Milestone® Mastercard® review: A disappointing attempt to help people with bad credit
This card should be a last resort option for credit rebuilders.
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The Milestone Mastercard lacks many of the features people with bad credit should look for in a credit card: It carries a potentially high annual fee, low starting credit limit, several additional fees, a high APR and few credit-building tools.
The Milestone Mastercard Overview
Building credit takes a lot of hard work. Whether you have no credit history or are rebuilding after your credit score took a dive, you may have few options, as many lenders may hesitate to offer you a credit card or personal loan.
The Milestone Mastercard is specifically built for people with bad credit. At first glance, it may look like a good option. It’s an unsecured credit card, so it won’t require a security deposit, making it helpful for people who would not have an easy time coming up with a minimum deposit (typically around $200). Another perk is that it reports your card usage to all three major credit bureaus, so if you practice good credit habits, your credit score may climb.
Unfortunately, like many other credit cards for bad credit, the Milestone card comes with confusing terms, high interest rates and varying annual fees. Keep reading to see if the good can outweigh the bad enough to make the Milestone Mastercard an option for individuals who struggle to qualify for better credit card options.
What are the pros and cons?
No security deposit required, which is usually reserved for individuals with good credit.
Reports to all three credit bureaus, which can help build your credit history
Prequalifying is quick and won’t impact your credit, making it easier to shop around and search for the right credit card
Has a potentially high annual fee (up to $99) while lacking many of the features that would typically justify an annual fee.
High ongoing APR (see terms) and other fees make it that much harder to focus on credit building.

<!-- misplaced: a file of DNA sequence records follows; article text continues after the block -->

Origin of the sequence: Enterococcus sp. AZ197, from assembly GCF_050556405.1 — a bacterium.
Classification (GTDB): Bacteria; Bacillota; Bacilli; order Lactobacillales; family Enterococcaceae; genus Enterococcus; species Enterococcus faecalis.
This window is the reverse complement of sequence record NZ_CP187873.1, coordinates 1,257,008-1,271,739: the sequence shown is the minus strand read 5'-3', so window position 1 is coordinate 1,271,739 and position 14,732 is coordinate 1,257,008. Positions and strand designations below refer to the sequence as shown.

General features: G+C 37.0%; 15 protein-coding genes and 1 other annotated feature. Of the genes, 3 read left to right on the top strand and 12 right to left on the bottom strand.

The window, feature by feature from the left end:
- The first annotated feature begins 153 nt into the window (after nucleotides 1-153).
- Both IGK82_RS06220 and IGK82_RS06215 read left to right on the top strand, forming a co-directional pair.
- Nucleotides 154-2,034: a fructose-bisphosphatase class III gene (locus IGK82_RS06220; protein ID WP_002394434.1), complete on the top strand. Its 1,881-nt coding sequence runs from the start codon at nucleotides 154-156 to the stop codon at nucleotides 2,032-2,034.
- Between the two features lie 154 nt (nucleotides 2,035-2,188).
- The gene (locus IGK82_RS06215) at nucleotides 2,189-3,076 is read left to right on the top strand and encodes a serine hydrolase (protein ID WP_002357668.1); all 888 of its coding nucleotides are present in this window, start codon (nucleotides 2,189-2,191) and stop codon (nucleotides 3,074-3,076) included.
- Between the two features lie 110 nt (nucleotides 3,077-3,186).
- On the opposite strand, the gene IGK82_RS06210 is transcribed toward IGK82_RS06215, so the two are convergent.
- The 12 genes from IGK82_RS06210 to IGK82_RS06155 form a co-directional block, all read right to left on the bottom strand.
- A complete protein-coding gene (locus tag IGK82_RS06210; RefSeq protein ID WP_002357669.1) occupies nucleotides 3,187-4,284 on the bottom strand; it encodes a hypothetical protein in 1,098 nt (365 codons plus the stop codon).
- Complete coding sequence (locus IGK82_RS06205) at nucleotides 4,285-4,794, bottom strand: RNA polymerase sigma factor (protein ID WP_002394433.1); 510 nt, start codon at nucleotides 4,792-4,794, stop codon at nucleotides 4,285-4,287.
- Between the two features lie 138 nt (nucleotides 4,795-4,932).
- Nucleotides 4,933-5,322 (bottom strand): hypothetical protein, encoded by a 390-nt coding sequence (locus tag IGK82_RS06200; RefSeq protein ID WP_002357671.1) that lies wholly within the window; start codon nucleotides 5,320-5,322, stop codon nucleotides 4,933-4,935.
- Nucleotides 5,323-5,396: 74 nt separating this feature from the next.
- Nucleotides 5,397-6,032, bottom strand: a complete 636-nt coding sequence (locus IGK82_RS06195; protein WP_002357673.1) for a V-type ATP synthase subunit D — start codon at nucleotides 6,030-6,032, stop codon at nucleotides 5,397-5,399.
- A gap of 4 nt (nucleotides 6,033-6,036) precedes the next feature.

No rewards program or tools to help build good financial habits, which can be found with other credit cards for bad credit.
A deeper look at the current card offer
- Rewards rate: N/A
- Welcome offer: N/A
- Annual fee: $35 to $99
- Purchase intro APR: N/A
- Balance transfer intro APR: N/A
- Regular APR: 24.90 percent
Current sign-up bonus
Since the focus on the Milestone Mastercard is to build credit, the card doesn’t come with a sign-up bonus or a rewards structure. That’s not unusual for cards of this type.
Other cardholder perks
The Milestone card might not be your first choice for credit cards, but if you’re out of options and don’t want to turn to a secured card, it reports to all three major credit bureaus and can help you boost your credit enough to qualify for better credit cards in the future.
Mastercard account protection
Standard Mastercard benefits include zero liability fraud protection for any unauthorized purchases made on lost or stolen cards. They also offer cardholders identity monitoring, protecting your Social Security number, email addresses, account login information, credit and debit cards and bank accounts.
The Milestone Mastercard has a quick prequalification process that uses a soft credit pull to look at your credit details. Prequalification doesn’t guarantee approval, but it does give you a strong indication of your chances of approval. This prescreening process makes it easier for you to shop for a credit card without having a hard credit pull impact your credit.
Rates and fees
The Milestone Mastercard has an ongoing APR of 24.90 percent and a cash advance APR of 29.90 percent for all three of its card offerings. Paying your balance in full each month and avoiding cash advances are good financial habits and are all the more important, given this card’s very high interest rates.
When you have bad credit, any type of fee is a distraction from building good credit habits, and the Milestone Mastercard’s annual fee can be pretty steep depending on your creditworthiness: $35 to $99 ($75 the first year if you qualify for the $99 fee).
The Milestone Mastercard has a starting credit limit of only $300. This amount is already pretty low, and the annual fee also cuts into that limit. Such a low limit can hurt your credit utilization ratio (the amount of money you’ve borrowed relative to your total available credit) and make credit-building a bit harder. If you exceed your limit, the over-limit fees can be up to $40.
You’ll only face an overlimit fee if you opt in to the issuer’s Overlimit Coverage, since transactions beyond your limit will be declined. Although it sounds like a positive, the Overlimit Coverage can pose up to two additional $40 fees on top of the original overlimit fee if you carry an over-extended balance to the next billing cycle. However, the coverage’s terms state you’ll only pay one fee per billing cycle. The same up to $40 fee applies for late and returned payments.